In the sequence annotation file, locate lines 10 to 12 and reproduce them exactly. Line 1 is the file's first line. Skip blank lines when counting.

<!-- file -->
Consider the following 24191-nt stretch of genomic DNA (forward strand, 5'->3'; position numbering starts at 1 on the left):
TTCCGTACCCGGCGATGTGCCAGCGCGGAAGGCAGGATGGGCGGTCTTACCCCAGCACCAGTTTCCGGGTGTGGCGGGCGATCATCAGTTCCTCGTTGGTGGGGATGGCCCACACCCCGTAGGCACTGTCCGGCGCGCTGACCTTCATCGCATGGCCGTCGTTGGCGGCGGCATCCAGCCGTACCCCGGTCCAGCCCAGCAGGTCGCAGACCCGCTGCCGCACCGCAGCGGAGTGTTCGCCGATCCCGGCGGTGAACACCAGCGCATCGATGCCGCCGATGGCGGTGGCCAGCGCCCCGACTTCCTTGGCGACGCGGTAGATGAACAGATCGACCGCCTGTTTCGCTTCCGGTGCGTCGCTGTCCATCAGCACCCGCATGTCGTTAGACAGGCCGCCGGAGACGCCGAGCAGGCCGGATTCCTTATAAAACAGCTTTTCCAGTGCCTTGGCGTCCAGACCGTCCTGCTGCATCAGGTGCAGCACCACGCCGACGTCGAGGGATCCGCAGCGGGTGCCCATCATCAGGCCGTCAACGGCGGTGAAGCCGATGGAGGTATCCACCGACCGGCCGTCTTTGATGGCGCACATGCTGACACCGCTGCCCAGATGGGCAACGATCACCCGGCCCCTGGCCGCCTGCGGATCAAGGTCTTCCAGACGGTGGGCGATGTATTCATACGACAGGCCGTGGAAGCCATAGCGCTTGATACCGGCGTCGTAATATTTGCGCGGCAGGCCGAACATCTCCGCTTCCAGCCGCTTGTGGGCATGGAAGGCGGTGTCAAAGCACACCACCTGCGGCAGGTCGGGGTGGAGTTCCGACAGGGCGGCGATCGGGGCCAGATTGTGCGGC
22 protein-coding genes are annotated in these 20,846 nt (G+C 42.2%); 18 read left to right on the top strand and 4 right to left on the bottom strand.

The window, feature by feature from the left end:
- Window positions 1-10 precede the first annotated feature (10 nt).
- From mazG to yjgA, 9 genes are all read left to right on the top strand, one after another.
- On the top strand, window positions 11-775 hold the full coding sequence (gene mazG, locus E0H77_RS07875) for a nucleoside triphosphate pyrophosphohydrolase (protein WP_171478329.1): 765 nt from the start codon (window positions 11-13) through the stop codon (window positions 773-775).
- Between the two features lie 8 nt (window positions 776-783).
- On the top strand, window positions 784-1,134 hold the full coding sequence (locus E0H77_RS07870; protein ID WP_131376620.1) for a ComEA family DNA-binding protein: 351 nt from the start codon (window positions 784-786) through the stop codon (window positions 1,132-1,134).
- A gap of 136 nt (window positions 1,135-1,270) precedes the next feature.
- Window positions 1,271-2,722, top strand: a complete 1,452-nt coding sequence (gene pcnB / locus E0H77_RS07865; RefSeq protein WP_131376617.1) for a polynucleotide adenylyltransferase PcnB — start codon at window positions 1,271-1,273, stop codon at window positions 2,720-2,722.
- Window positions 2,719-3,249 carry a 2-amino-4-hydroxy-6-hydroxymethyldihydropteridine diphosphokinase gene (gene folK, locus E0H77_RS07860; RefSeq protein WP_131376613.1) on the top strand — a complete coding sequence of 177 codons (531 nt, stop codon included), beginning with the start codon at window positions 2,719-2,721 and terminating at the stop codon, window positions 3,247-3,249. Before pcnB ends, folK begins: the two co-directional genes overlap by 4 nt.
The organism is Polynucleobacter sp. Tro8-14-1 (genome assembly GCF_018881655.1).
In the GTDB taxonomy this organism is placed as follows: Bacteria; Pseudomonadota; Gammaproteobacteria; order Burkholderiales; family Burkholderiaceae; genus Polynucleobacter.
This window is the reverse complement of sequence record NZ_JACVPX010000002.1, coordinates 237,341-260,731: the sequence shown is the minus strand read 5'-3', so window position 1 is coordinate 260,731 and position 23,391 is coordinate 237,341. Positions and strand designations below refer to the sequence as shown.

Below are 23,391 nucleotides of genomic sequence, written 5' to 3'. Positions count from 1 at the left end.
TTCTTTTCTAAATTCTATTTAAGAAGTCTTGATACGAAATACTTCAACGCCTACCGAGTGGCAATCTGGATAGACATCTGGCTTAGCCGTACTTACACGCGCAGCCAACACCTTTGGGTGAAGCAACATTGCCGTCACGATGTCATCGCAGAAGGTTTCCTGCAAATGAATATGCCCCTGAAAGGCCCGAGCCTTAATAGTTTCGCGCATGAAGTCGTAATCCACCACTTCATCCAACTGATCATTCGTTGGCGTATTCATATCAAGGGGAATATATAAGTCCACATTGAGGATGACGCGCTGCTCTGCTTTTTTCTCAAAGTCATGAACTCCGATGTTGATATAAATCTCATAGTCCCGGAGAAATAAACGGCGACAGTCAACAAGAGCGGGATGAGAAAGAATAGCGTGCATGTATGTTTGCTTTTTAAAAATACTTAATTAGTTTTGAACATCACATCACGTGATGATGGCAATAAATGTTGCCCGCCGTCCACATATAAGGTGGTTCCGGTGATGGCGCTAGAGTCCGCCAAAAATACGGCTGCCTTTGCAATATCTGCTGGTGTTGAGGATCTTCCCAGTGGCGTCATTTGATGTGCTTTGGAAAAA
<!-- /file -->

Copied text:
- A gap of 136 nt (window positions 1,135-1,270) precedes the next feature.
- Window positions 1,271-2,722, top strand: a complete 1,452-nt coding sequence (gene pcnB / locus E0H77_RS07865; RefSeq protein WP_131376617.1) for a polynucleotide adenylyltransferase PcnB — start codon at window positions 1,271-1,273, stop codon at window positions 2,720-2,722.
- Window positions 2,719-3,249 carry a 2-amino-4-hydroxy-6-hydroxymethyldihydropteridine diphosphokinase gene (gene folK, locus E0H77_RS07860; RefSeq protein WP_131376613.1) on the top strand — a complete coding sequence of 177 codons (531 nt, stop codon included), beginning with the start codon at window positions 2,719-2,721 and terminating at the stop codon, window positions 3,247-3,249. Before pcnB ends, folK begins: the two co-directional genes overlap by 4 nt.